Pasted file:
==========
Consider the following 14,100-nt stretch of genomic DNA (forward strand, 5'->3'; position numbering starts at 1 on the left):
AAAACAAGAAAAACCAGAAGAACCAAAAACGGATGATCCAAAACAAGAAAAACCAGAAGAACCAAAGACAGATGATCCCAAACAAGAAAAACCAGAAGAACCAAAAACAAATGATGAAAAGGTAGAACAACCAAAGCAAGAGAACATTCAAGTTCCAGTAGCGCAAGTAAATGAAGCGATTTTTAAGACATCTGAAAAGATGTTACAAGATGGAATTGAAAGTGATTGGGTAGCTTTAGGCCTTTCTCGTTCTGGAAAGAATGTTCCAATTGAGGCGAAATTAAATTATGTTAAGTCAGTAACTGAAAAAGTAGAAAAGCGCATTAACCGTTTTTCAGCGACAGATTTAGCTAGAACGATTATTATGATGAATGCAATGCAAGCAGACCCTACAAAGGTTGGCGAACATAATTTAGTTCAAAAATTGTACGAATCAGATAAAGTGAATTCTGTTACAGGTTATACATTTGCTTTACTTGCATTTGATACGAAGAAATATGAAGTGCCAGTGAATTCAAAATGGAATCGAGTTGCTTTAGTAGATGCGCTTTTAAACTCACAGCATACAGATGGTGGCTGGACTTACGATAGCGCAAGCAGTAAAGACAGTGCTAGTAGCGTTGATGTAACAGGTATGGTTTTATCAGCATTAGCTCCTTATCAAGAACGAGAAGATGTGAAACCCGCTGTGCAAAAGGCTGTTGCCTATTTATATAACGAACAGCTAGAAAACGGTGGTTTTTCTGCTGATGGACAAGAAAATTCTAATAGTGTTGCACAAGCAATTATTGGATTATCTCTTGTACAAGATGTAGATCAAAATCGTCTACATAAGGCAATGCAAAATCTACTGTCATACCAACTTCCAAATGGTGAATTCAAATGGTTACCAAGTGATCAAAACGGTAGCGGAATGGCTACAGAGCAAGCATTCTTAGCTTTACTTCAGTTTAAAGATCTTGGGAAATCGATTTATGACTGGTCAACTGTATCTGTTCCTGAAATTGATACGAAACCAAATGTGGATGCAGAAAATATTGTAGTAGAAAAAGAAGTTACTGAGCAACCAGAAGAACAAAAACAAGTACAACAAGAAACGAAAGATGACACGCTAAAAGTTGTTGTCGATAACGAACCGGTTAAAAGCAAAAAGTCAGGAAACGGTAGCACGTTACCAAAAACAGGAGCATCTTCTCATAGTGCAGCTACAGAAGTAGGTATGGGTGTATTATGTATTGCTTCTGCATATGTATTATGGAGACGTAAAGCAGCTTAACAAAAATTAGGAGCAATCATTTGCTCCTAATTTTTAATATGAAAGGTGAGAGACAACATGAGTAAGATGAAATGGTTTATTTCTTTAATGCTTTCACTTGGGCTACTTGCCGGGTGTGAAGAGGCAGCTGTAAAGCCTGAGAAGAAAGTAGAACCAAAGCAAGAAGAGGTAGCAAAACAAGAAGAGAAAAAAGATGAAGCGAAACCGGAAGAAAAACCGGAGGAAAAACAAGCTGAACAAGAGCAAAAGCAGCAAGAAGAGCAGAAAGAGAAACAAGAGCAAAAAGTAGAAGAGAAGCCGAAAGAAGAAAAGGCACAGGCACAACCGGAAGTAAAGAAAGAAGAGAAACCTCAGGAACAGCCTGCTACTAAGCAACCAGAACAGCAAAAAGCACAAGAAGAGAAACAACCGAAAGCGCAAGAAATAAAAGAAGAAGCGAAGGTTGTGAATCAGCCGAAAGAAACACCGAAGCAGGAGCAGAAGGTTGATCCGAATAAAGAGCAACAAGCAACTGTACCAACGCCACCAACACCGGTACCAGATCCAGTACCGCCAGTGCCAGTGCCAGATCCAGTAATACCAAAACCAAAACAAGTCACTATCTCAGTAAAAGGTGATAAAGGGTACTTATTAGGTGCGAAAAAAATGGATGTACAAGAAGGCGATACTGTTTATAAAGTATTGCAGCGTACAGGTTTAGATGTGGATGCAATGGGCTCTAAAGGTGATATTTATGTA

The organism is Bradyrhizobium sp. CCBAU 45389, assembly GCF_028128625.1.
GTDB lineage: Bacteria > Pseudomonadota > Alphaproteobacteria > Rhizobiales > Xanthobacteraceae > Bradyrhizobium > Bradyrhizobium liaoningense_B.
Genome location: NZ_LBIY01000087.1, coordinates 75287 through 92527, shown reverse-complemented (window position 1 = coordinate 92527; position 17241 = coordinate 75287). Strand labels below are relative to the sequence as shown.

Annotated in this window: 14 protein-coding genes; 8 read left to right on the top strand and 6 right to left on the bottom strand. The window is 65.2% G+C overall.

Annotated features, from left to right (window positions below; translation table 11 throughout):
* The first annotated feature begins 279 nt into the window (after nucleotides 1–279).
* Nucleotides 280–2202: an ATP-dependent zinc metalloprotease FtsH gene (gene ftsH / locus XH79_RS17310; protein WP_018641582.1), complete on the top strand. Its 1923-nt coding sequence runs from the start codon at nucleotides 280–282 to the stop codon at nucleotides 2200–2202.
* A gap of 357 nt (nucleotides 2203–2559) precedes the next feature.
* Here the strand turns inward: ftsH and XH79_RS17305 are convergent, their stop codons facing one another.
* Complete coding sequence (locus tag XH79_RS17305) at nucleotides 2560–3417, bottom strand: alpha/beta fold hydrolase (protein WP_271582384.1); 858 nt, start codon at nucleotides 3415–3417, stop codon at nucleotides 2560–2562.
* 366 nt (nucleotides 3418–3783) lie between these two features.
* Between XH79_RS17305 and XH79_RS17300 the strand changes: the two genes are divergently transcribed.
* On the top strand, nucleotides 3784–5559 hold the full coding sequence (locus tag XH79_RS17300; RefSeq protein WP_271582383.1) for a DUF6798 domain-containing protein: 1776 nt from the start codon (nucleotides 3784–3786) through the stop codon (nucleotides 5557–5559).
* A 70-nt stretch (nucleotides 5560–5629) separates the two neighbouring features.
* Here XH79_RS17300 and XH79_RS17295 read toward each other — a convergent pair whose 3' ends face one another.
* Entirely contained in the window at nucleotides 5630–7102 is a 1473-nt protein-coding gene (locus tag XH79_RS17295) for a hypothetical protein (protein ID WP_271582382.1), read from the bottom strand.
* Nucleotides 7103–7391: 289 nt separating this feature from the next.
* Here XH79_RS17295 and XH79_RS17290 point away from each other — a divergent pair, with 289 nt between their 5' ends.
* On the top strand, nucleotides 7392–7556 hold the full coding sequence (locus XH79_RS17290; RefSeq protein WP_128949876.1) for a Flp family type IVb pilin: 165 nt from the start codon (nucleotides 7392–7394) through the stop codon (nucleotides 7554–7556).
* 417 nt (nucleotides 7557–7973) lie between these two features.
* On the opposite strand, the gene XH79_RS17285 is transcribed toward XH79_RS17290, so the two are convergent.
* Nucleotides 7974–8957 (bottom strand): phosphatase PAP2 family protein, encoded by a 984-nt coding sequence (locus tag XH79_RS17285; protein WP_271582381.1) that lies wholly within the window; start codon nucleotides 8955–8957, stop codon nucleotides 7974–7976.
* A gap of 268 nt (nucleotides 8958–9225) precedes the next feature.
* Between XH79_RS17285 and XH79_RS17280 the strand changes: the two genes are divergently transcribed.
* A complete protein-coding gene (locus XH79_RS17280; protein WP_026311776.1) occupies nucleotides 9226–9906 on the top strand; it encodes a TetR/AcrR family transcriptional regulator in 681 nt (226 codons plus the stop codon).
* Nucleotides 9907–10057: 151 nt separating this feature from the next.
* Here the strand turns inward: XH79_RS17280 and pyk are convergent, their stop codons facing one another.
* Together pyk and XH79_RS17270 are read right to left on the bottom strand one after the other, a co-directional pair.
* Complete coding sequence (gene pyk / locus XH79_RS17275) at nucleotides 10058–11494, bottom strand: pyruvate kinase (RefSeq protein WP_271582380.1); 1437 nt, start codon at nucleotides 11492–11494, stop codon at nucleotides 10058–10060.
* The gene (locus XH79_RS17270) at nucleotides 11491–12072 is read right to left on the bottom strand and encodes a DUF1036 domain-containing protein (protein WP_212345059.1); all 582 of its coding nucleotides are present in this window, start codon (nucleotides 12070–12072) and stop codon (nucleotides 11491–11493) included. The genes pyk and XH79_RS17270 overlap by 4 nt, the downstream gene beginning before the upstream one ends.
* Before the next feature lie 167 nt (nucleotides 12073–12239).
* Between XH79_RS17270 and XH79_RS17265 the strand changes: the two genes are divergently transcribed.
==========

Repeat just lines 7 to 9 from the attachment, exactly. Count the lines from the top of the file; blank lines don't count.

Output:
Annotated features, from left to right (window positions below; translation table 11 throughout):
* The first annotated feature begins 279 nt into the window (after nucleotides 1–279).
* Nucleotides 280–2202: an ATP-dependent zinc metalloprotease FtsH gene (gene ftsH / locus XH79_RS17310; protein WP_018641582.1), complete on the top strand. Its 1923-nt coding sequence runs from the start codon at nucleotides 280–282 to the stop codon at nucleotides 2200–2202.